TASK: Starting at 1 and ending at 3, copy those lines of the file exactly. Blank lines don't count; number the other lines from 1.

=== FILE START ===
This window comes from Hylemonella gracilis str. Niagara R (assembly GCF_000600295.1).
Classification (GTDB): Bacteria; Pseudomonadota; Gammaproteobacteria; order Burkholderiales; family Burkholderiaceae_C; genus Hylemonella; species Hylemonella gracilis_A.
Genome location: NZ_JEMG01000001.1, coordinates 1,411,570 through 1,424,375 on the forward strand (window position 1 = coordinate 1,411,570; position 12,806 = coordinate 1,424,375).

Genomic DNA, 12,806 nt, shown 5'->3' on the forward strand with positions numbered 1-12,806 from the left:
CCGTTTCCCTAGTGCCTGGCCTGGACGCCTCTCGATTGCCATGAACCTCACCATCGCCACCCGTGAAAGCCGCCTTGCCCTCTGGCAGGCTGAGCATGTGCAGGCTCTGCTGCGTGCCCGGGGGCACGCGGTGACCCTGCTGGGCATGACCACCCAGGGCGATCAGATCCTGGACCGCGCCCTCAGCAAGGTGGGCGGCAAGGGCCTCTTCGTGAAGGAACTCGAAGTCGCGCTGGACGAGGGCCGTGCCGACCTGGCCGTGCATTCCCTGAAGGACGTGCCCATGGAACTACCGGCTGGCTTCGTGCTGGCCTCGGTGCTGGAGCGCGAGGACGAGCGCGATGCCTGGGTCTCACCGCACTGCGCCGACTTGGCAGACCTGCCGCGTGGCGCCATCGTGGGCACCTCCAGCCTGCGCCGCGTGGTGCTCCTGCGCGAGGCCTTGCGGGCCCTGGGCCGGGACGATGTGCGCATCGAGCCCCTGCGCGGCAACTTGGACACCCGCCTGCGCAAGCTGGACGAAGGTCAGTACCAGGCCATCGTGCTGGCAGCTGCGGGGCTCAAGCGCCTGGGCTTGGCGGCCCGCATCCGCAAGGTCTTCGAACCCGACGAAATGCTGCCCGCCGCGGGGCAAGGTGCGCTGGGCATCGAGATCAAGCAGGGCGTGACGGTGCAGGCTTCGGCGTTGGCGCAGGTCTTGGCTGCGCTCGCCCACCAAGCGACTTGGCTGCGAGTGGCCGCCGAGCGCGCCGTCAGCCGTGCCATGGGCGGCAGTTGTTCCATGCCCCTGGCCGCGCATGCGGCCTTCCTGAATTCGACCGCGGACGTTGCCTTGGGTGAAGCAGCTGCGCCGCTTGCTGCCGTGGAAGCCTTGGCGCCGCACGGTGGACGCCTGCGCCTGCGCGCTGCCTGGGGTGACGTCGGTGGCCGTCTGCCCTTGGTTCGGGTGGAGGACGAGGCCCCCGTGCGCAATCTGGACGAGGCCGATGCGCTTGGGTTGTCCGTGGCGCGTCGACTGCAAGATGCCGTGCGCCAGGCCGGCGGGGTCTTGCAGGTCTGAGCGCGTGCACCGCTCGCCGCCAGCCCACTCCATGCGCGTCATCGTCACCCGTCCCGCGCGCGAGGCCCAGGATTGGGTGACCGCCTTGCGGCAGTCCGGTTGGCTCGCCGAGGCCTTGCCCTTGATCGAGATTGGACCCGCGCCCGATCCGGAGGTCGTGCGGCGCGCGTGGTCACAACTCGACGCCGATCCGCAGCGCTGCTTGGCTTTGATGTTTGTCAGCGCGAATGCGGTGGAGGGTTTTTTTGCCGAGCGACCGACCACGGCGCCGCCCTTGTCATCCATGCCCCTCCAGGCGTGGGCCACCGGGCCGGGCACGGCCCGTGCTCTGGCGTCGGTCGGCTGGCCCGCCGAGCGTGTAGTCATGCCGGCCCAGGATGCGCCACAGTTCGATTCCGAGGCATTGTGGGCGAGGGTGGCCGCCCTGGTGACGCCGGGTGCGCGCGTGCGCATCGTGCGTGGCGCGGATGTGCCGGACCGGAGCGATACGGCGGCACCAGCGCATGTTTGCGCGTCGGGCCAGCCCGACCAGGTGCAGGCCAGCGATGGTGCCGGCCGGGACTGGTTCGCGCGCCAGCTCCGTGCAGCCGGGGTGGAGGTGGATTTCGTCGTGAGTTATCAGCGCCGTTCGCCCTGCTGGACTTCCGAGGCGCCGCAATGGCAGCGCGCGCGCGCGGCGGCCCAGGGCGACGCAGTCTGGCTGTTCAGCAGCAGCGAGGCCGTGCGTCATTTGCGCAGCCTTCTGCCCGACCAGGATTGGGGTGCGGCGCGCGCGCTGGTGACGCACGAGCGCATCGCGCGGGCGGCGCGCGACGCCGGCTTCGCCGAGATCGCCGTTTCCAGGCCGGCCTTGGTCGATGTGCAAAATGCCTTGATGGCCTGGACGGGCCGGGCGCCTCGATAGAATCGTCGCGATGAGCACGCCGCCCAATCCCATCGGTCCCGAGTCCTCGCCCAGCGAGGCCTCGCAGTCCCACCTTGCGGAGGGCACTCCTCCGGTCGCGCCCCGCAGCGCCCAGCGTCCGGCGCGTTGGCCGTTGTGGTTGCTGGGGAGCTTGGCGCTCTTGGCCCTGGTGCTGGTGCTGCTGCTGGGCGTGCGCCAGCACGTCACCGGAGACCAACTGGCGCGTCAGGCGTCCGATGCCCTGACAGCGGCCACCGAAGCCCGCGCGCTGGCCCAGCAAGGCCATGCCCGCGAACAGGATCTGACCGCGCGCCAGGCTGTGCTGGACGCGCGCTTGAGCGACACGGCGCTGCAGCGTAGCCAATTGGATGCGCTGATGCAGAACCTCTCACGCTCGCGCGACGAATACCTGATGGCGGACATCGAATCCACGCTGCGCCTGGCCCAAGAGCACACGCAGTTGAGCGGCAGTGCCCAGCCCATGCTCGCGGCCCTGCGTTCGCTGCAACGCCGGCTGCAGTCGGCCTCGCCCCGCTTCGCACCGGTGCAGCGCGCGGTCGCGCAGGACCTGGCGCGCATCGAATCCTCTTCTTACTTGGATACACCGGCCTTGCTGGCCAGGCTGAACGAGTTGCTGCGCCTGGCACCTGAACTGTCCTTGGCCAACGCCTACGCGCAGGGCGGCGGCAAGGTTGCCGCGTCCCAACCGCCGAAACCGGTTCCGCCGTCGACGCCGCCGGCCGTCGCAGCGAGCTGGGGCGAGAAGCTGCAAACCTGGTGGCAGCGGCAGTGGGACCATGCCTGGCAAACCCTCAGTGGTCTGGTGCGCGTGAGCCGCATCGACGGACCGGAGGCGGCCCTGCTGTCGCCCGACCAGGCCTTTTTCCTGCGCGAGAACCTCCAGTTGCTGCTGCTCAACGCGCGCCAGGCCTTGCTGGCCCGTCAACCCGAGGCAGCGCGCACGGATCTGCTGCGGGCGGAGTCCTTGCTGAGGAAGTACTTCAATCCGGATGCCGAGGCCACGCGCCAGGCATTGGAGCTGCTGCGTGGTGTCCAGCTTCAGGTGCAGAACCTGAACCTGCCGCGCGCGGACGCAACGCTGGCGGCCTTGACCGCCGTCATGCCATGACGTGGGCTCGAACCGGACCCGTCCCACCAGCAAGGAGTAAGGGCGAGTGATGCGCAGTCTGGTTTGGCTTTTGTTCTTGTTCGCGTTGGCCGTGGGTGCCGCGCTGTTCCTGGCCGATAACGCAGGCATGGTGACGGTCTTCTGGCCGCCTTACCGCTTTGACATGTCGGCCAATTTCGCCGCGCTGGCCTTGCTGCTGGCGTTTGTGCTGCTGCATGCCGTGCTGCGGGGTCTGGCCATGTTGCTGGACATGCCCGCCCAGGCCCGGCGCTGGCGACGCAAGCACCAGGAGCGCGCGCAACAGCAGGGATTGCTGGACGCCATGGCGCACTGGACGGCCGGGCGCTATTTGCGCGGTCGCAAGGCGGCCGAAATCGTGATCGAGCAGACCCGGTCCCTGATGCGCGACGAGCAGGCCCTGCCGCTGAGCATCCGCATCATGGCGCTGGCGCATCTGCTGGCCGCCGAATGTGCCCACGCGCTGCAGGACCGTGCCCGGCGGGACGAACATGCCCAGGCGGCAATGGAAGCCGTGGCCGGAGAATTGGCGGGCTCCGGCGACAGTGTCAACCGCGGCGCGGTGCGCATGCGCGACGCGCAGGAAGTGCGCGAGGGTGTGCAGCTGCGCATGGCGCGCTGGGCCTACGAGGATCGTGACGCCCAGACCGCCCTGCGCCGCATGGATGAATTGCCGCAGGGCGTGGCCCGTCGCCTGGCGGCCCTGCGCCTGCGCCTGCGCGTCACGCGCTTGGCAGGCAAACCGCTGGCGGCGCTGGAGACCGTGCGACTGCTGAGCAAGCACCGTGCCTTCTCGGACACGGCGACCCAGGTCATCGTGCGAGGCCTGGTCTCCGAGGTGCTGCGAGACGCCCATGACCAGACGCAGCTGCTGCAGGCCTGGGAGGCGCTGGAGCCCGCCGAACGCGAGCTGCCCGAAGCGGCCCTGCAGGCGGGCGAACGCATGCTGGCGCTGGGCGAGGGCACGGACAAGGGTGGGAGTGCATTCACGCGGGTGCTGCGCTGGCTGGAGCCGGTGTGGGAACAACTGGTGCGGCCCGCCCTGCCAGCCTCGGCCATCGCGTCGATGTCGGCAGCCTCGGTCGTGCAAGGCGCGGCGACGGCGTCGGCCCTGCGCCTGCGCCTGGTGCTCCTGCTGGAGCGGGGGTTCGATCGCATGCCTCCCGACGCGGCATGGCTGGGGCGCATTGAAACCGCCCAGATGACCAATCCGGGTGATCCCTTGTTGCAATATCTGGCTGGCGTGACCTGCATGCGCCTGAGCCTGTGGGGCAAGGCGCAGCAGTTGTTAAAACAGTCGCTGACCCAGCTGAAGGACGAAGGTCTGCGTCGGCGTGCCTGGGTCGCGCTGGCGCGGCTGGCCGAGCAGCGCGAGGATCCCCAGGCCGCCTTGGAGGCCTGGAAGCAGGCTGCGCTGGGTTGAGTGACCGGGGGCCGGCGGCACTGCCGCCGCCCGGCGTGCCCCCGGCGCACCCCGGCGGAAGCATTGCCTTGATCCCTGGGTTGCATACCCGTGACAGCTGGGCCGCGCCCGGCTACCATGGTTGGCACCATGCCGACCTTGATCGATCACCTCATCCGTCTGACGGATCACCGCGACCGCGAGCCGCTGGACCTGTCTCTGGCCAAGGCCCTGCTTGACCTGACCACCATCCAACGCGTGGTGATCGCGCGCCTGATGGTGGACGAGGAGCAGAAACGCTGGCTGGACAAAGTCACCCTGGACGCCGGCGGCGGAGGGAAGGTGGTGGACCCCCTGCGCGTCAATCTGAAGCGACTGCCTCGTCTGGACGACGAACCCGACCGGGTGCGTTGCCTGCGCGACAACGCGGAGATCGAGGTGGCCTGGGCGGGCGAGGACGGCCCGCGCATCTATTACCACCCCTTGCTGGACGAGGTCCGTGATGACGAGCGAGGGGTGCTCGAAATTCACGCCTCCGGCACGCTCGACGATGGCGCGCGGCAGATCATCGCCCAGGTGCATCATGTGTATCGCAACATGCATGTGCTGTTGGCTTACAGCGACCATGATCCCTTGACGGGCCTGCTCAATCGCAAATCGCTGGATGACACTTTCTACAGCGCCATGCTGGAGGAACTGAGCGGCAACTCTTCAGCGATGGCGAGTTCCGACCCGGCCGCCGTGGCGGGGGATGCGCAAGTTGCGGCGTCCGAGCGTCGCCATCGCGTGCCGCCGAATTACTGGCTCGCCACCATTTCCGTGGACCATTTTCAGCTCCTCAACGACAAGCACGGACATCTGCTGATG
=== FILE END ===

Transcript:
This window comes from Hylemonella gracilis str. Niagara R (assembly GCF_000600295.1).
Classification (GTDB): Bacteria; Pseudomonadota; Gammaproteobacteria; order Burkholderiales; family Burkholderiaceae_C; genus Hylemonella; species Hylemonella gracilis_A.
Genome location: NZ_JEMG01000001.1, coordinates 1,411,570 through 1,424,375 on the forward strand (window position 1 = coordinate 1,411,570; position 12,806 = coordinate 1,424,375).